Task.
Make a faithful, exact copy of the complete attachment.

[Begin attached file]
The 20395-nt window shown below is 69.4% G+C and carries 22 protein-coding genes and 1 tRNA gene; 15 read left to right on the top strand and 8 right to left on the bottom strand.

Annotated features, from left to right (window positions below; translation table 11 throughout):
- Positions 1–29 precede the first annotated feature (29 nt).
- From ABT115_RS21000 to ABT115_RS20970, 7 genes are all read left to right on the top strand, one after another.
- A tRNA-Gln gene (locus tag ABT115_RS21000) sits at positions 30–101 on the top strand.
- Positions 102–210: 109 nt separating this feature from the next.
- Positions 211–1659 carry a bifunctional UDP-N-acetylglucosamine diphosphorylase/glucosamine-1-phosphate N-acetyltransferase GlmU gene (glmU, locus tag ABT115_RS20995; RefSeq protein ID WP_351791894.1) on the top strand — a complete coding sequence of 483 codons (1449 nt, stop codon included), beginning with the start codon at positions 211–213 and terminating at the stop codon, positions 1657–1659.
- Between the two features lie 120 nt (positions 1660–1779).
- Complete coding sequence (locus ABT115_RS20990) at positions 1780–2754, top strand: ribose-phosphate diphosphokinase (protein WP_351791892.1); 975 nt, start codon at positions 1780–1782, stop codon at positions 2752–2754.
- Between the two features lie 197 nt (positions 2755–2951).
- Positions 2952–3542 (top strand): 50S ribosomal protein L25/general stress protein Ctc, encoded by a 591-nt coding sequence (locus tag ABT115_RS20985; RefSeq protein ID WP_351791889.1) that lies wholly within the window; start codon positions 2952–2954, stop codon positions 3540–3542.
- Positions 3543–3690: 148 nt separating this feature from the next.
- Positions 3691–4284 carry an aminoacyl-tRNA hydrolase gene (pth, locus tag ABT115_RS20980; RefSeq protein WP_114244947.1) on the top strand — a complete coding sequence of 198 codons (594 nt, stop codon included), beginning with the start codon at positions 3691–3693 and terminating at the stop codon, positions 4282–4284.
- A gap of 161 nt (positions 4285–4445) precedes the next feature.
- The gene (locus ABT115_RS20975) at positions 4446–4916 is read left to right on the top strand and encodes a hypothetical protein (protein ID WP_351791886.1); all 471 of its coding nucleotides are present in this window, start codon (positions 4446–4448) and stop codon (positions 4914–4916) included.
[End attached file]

The 20395-nt window shown below is 69.4% G+C and carries 22 protein-coding genes and 1 tRNA gene; 15 read left to right on the top strand and 8 right to left on the bottom strand.

Annotated features, from left to right (window positions below; translation table 11 throughout):
- Positions 1–29 precede the first annotated feature (29 nt).
- From ABT115_RS21000 to ABT115_RS20970, 7 genes are all read left to right on the top strand, one after another.
- A tRNA-Gln gene (locus tag ABT115_RS21000) sits at positions 30–101 on the top strand.
- Positions 102–210: 109 nt separating this feature from the next.
- Positions 211–1659 carry a bifunctional UDP-N-acetylglucosamine diphosphorylase/glucosamine-1-phosphate N-acetyltransferase GlmU gene (glmU, locus tag ABT115_RS20995; RefSeq protein ID WP_351791894.1) on the top strand — a complete coding sequence of 483 codons (1449 nt, stop codon included), beginning with the start codon at positions 211–213 and terminating at the stop codon, positions 1657–1659.
- Between the two features lie 120 nt (positions 1660–1779).
- Complete coding sequence (locus ABT115_RS20990) at positions 1780–2754, top strand: ribose-phosphate diphosphokinase (protein WP_351791892.1); 975 nt, start codon at positions 1780–1782, stop codon at positions 2752–2754.
- Between the two features lie 197 nt (positions 2755–2951).
- Positions 2952–3542 (top strand): 50S ribosomal protein L25/general stress protein Ctc, encoded by a 591-nt coding sequence (locus tag ABT115_RS20985; RefSeq protein ID WP_351791889.1) that lies wholly within the window; start codon positions 2952–2954, stop codon positions 3540–3542.
- Positions 3543–3690: 148 nt separating this feature from the next.
- Positions 3691–4284 carry an aminoacyl-tRNA hydrolase gene (pth, locus tag ABT115_RS20980; RefSeq protein WP_114244947.1) on the top strand — a complete coding sequence of 198 codons (594 nt, stop codon included), beginning with the start codon at positions 3691–3693 and terminating at the stop codon, positions 4282–4284.
- A gap of 161 nt (positions 4285–4445) precedes the next feature.
- The gene (locus ABT115_RS20975) at positions 4446–4916 is read left to right on the top strand and encodes a hypothetical protein (protein ID WP_351791886.1); all 471 of its coding nucleotides are present in this window, start codon (positions 4446–4448) and stop codon (positions 4914–4916) included.